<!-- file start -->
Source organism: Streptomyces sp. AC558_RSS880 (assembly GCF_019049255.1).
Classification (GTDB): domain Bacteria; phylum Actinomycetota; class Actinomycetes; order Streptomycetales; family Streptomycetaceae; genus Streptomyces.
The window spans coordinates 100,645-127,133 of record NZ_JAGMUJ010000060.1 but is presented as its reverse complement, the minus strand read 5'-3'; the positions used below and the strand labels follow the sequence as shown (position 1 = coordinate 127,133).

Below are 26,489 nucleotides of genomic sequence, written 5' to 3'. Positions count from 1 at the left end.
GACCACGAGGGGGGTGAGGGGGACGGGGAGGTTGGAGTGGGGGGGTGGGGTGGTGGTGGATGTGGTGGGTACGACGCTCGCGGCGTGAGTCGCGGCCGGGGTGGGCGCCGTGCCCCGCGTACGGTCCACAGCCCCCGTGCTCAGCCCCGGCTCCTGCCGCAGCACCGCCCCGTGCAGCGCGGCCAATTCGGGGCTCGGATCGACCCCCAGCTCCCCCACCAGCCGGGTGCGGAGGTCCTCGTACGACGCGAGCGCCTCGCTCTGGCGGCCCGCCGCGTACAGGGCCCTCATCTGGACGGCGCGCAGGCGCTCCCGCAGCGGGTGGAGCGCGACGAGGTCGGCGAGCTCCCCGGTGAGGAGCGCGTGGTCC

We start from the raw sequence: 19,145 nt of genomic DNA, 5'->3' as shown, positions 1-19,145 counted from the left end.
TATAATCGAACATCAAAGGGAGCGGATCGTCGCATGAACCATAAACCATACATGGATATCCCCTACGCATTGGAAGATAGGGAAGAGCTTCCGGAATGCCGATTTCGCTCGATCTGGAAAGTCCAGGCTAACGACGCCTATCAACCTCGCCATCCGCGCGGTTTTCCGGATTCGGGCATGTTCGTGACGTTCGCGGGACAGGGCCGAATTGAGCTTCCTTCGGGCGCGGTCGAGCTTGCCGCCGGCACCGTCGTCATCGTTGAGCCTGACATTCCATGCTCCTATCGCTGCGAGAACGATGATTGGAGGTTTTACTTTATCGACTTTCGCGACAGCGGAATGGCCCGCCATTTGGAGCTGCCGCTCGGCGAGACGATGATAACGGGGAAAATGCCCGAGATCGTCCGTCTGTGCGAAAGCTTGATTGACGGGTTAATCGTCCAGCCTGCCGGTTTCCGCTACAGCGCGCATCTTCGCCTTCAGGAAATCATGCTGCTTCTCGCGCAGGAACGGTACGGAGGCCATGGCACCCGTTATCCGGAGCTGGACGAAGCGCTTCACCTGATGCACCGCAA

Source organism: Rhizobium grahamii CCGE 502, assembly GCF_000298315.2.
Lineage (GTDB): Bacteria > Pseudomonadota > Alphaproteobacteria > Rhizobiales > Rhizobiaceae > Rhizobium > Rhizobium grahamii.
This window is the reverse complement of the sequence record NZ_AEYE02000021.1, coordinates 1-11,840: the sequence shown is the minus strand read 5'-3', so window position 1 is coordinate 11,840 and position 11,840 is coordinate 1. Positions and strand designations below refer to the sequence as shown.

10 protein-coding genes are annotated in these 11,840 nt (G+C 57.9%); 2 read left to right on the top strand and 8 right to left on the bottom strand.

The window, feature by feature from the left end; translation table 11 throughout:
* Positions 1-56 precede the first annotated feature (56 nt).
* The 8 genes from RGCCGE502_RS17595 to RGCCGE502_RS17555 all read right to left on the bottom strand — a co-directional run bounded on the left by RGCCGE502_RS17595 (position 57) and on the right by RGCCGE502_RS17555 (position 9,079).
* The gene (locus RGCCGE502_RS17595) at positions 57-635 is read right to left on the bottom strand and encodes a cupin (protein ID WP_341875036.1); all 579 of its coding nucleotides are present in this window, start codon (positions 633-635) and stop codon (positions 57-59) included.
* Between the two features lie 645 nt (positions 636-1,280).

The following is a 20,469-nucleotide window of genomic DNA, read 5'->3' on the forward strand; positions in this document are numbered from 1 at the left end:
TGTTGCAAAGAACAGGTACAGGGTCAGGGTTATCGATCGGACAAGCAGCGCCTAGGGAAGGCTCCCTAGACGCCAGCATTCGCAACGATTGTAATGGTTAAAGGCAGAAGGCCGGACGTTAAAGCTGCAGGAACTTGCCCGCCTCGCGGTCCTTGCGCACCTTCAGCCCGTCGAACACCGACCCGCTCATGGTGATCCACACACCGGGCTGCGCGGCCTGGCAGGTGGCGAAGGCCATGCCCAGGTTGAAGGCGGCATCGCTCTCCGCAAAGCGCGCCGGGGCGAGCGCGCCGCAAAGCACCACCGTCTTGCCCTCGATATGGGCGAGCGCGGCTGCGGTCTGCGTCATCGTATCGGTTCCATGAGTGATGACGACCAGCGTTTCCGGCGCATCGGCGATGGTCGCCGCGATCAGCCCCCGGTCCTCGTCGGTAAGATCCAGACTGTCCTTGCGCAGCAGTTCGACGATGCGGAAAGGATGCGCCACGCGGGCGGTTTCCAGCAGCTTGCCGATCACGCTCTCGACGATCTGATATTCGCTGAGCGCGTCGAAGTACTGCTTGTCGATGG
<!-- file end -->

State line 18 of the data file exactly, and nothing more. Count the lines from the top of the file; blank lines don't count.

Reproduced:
TGTTGCAAAGAACAGGTACAGGGTCAGGGTTATCGATCGGACAAGCAGCGCCTAGGGAAGGCTCCCTAGACGCCAGCATTCGCAACGATTGTAATGGTTAAAGGCAGAAGGCCGGACGTTAAAGCTGCAGGAACTTGCCCGCCTCGCGGTCCTTGCGCACCTTCAGCCCGTCGAACACCGACCCGCTCATGGTGATCCACACACCGGGCTGCGCGGCCTGGCAGGTGGCGAAGGCCATGCCCAGGTTGAAGGCGGCATCGCTCTCCGCAAAGCGCGCCGGGGCGAGCGCGCCGCAAAGCACCACCGTCTTGCCCTCGATATGGGCGAGCGCGGCTGCGGTCTGCGTCATCGTATCGGTTCCATGAGTGATGACGACCAGCGTTTCCGGCGCATCGGCGATGGTCGCCGCGATCAGCCCCCGGTCCTCGTCGGTAAGATCCAGACTGTCCTTGCGCAGCAGTTCGACGATGCGGAAAGGATGCGCCACGCGGGCGGTTTCCAGCAGCTTGCCGATCACGCTCTCGACGATCTGATATTCGCTGAGCGCGTCGAAGTACTGCTTGTCGATGG